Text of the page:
Long Overdue Post (sorry!)

July 22nd, 2008

This post has been started 3 separate times since my last post, and for a variety of reasons, it hasn’t made it to my blog and I am now re-writing it for the 3rd time. I got many questions after the last post and I want to address those first and again, my apologies for the delay in getting back to anyone who queried me because DYEING IS REALLY FUN AND I HOPE YOU WILL TRY IT!!
Here goes on the questions:
1. “I am a new dyer and don’t want to buy tons of colors-what should I start with?”
Good question and many people asked this! I buy my dyes from Dharma Trading Company, so I am listing the colors that I could not live without. (Remember, you will end up mixing these, so you’ll actually have many more colors than this once you start dyeing your fabric).
MUST-HAVE COLOR LIST:
Lemon Yellow
Chinese Red
Fushcia Red
Lapis
Turquoise
Once you’ve gotten hooked on this new vice, you’ll want tons more colors and these are some others that I buy pretty regularly:
Marigold
Red wine
Red Violet
Blue Violet
Deep Purple
Aqua Marine
Avacado
Chartruese
Forest Green
***There is another color, called Terra Cotta, that I bought from a supplier that has since gone out of business, and I use a ton of this stuff!

2. “How do you mix colors?”
I only mix my colors after my dye solution has been mixed up, i.e. I am mixing them directly on the fabric. (See last post picture where I squirt different colors on a piece of damp fabric that has been layed out on a piece of hardboard). Now, this is not the only way to do this, it’s just how I do it. You could mix up powders yourself but know that these dyes can be somewhat unpredictable-sometimes colors will separate. Again, this serendipity is what I love about dyeing…the unexpected makes me excited. This is one of those situations where you learn a lot by doing it, so my advice is that you surrender to the dye and let whatever is gonna happen happen! You can take classes and learn exact formulas to arrive at predictable colors, so if this is what your end goal is, don’t follow my directions!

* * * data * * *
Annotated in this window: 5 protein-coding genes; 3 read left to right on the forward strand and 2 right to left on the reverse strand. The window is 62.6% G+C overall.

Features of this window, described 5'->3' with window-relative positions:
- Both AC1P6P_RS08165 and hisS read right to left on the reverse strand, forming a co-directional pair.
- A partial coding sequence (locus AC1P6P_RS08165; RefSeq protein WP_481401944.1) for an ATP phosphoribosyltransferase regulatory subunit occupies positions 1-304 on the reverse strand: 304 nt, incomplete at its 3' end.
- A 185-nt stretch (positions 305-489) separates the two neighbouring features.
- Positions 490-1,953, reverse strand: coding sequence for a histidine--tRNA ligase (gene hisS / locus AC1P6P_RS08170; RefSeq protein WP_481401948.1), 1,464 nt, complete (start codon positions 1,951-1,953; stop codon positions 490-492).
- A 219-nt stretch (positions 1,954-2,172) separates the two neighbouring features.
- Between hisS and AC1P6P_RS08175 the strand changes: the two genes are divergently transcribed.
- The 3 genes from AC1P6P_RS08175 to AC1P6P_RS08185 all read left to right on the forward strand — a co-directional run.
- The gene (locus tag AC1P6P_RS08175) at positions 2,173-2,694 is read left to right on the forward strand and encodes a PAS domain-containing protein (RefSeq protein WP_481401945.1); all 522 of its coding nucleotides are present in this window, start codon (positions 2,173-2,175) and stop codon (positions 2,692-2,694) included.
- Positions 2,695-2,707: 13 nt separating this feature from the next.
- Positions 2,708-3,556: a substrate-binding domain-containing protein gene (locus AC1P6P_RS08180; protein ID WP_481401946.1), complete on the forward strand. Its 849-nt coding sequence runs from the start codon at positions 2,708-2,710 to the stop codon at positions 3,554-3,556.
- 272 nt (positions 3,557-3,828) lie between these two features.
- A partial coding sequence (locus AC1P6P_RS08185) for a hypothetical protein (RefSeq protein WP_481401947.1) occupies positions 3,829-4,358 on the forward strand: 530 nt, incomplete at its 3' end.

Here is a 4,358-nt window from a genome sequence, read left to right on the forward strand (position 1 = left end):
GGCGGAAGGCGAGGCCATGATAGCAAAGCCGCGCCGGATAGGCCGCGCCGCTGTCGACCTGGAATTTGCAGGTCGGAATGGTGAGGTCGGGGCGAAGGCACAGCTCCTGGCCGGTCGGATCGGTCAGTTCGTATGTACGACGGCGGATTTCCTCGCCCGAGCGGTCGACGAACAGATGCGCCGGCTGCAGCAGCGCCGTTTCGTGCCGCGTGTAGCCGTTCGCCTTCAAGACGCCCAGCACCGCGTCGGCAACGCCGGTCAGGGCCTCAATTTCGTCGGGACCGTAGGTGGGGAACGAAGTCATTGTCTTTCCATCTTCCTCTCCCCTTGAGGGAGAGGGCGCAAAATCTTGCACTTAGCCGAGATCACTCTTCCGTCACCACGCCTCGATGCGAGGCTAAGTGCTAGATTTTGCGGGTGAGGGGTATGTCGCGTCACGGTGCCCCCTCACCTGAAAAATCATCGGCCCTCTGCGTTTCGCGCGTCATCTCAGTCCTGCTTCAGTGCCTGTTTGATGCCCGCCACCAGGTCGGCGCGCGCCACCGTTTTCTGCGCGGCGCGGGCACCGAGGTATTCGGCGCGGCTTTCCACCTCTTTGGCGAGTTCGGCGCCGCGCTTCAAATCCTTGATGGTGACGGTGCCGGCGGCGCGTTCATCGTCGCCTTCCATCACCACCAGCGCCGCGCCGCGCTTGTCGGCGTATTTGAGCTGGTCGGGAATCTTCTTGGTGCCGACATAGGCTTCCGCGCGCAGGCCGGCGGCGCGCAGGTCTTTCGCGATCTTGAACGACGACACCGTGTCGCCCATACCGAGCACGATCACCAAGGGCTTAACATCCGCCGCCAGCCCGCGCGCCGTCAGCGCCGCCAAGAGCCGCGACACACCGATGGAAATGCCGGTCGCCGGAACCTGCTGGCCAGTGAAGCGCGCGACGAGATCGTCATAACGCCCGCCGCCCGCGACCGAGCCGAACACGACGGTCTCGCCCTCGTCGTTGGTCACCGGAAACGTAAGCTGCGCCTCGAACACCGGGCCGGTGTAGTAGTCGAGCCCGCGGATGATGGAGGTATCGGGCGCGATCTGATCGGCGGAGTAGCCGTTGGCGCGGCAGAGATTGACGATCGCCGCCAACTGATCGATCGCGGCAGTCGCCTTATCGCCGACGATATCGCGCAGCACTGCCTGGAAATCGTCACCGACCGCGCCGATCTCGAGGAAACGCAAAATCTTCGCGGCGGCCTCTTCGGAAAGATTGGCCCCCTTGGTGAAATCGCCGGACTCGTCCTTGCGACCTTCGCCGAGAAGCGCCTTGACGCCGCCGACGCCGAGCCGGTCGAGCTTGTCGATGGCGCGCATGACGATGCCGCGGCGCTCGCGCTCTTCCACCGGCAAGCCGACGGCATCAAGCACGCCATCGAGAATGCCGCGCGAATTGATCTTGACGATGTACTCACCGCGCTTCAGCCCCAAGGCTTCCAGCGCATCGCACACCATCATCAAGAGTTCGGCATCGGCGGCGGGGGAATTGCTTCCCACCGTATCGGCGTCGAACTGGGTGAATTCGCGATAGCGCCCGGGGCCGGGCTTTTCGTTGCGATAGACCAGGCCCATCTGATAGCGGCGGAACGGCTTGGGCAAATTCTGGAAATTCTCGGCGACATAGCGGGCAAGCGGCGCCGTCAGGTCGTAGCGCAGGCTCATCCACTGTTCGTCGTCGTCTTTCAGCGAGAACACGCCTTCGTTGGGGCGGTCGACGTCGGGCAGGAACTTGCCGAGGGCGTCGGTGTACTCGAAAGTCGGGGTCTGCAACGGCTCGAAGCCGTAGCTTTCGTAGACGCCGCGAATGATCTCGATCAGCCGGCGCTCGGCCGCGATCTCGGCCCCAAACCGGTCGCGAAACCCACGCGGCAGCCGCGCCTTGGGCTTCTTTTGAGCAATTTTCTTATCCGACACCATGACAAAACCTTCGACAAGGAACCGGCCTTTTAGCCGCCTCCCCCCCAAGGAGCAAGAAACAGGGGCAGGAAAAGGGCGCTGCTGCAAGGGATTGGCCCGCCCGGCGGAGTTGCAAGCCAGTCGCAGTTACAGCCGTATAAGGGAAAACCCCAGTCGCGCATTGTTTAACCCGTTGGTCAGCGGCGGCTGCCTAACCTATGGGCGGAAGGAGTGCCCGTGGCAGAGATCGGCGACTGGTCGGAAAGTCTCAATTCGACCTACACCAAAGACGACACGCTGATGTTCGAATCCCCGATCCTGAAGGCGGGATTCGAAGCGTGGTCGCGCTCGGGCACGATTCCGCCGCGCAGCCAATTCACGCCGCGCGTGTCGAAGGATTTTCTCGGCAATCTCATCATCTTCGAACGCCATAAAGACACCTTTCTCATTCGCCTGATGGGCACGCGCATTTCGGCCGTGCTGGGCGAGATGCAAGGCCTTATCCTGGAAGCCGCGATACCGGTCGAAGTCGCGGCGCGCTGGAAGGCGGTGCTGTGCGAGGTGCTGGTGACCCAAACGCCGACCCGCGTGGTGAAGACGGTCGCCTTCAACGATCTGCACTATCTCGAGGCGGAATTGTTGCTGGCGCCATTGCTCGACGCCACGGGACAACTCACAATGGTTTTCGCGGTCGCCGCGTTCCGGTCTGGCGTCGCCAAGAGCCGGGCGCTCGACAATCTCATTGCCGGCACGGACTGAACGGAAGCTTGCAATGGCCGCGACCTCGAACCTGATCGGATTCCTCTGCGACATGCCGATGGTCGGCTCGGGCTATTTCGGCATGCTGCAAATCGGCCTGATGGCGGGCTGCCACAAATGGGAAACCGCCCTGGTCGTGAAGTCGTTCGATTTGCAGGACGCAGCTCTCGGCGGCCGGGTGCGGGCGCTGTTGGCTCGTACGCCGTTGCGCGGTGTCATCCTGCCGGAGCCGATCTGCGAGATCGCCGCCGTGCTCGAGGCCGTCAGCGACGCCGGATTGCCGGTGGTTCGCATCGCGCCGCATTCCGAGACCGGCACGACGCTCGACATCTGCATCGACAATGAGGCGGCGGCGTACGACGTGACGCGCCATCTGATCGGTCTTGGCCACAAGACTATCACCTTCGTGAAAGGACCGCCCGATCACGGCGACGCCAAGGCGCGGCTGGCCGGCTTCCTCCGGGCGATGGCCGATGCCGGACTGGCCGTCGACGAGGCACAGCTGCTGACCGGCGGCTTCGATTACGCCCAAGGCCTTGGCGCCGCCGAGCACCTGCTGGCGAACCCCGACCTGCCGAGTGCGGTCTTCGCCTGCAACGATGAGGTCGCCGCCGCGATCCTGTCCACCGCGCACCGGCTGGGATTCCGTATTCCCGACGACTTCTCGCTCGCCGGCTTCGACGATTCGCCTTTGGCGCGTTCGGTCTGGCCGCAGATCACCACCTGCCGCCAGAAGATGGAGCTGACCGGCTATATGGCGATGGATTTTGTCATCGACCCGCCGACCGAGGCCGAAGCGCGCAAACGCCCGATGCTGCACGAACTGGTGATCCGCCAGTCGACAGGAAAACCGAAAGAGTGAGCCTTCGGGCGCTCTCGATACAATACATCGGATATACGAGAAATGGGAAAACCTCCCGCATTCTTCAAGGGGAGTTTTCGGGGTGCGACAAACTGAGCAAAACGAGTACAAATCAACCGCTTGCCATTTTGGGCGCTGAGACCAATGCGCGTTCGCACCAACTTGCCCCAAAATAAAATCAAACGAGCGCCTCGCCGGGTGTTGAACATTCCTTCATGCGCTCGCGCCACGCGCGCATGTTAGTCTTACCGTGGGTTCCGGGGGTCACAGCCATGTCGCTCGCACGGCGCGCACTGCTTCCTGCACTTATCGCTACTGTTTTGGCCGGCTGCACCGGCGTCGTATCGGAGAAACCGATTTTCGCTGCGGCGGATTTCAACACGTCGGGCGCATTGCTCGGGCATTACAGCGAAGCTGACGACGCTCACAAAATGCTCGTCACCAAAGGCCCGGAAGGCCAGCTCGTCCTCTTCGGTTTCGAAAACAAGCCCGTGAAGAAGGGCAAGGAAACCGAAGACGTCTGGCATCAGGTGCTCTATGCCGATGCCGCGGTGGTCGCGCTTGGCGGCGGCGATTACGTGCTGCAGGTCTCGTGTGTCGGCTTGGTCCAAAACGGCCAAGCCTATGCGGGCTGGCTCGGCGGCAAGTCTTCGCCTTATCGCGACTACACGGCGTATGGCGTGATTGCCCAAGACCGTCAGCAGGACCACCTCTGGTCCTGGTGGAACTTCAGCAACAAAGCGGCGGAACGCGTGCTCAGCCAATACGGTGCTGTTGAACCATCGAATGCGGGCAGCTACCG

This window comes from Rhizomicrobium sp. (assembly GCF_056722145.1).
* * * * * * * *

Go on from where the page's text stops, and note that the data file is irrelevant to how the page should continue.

3. “Can you give more info on the specific fabrics from Hancocks and Joannes?”
You bet I can! Below is a picture of what the end of a bolt of cotton sateen at Hancocks looks like:

…and here is what the end of a bolt of cotton sateen from Joanne’s looks like:

…and here’s what the end of a bolt of Egyptian cotton from Joanne’s looks like:


I really wish that you could reach through this screen and touch the Egyptian cotton because you’d feel just how smooth this fabric is! Now, a couple more things about these fabrics (and remember, if you use your 40% off coupon, these are a steal!!)
- I was taught that I would only get really vibrant colors if I bought the whitest fabrics to dye. That has not been the case with each of these 3 fabrics. If you see an off-white or a “natural” of any of these 3 fabrics, buy them as well because these will also take the dye beautifully!
-If the bolt of cotton sateen at Joanne’s has a hint of a pink cast to it, don’t be afraid of it. It will take the dye great and will not affect your final colors!
-At Hancocks, you may also see many other “light” colors like powder blue and violet. These overdye very well.

3. “Can you really wash these out in your regular washing machine?”